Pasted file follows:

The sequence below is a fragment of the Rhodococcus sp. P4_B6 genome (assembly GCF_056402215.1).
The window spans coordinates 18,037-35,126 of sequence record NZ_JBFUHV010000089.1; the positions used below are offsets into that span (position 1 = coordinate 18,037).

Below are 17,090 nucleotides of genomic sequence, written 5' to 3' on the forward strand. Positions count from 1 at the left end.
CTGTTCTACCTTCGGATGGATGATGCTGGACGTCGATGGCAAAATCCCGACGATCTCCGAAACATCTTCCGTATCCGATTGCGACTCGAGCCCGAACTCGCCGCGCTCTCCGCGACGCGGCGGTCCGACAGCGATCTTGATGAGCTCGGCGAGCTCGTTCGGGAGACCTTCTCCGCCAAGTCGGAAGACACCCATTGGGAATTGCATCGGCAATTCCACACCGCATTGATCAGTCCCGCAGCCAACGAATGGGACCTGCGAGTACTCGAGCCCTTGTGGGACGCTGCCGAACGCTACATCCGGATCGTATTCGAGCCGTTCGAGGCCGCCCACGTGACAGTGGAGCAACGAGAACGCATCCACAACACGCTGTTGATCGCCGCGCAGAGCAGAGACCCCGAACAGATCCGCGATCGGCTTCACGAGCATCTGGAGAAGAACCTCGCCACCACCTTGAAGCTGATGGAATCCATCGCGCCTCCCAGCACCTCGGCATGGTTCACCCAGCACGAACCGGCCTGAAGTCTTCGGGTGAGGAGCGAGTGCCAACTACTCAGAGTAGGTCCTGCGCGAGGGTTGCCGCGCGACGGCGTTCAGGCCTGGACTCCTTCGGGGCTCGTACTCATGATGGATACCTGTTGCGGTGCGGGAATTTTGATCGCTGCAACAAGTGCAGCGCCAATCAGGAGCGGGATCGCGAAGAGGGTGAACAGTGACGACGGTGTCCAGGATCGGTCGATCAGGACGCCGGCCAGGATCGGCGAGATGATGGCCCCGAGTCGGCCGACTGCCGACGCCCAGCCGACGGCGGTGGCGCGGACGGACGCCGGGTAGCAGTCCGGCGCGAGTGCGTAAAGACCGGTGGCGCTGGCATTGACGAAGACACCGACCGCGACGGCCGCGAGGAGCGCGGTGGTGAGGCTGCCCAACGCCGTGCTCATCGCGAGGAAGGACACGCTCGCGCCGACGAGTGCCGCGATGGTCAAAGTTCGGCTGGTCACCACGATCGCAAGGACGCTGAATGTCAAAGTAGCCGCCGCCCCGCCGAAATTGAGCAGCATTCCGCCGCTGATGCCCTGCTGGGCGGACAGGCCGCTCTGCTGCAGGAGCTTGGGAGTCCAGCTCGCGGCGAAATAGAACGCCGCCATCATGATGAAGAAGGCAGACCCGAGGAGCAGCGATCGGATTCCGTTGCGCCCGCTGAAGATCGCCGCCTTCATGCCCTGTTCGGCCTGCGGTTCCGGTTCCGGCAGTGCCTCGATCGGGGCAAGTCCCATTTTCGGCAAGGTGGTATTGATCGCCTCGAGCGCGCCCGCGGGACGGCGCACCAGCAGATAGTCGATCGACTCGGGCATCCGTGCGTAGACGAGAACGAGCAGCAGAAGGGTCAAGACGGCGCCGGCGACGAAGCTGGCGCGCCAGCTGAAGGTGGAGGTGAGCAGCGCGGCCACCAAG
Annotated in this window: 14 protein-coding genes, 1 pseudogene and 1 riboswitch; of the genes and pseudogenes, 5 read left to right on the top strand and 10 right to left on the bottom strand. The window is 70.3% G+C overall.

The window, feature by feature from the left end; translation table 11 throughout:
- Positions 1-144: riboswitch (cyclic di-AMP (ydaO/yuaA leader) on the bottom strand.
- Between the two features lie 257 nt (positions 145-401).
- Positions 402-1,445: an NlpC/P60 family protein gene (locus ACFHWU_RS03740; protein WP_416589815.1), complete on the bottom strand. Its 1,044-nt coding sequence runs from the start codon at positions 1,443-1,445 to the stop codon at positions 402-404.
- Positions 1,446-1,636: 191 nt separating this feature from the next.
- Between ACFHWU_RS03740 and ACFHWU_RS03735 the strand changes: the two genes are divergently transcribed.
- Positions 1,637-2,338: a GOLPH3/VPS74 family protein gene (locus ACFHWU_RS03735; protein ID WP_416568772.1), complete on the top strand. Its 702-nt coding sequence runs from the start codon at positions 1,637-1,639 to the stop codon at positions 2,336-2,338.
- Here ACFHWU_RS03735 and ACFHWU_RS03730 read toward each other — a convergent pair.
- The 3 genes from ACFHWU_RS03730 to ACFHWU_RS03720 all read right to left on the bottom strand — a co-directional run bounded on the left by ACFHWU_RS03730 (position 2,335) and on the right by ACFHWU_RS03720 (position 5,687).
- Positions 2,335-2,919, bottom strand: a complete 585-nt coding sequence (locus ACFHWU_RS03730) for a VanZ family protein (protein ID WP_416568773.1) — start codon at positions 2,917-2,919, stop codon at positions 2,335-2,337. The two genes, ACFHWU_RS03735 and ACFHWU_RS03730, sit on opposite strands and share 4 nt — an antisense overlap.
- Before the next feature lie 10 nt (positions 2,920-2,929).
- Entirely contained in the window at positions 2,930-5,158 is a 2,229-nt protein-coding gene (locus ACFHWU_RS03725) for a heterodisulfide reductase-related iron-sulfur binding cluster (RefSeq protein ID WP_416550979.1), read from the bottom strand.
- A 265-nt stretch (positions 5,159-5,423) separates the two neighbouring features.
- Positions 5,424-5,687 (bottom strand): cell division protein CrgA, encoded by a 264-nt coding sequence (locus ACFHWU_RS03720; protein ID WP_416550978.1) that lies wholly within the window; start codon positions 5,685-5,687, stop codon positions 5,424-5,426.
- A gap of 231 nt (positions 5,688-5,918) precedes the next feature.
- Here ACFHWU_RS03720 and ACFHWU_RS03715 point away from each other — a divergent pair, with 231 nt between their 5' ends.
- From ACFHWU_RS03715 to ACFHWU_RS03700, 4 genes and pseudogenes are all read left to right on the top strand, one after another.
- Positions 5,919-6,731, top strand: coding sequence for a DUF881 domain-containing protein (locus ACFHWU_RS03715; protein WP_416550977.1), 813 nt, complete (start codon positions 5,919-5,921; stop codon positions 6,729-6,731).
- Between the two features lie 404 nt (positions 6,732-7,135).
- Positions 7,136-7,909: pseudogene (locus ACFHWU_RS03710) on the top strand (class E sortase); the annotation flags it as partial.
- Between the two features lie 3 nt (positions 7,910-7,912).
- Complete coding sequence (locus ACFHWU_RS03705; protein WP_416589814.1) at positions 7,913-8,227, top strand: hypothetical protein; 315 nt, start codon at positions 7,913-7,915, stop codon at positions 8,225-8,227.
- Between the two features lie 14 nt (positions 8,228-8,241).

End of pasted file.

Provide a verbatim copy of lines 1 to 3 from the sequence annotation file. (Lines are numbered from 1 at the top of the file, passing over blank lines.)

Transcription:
The sequence below is a fragment of the Rhodococcus sp. P4_B6 genome (assembly GCF_056402215.1).
The window spans coordinates 18,037-35,126 of sequence record NZ_JBFUHV010000089.1; the positions used below are offsets into that span (position 1 = coordinate 18,037).

Below are 17,090 nucleotides of genomic sequence, written 5' to 3' on the forward strand. Positions count from 1 at the left end.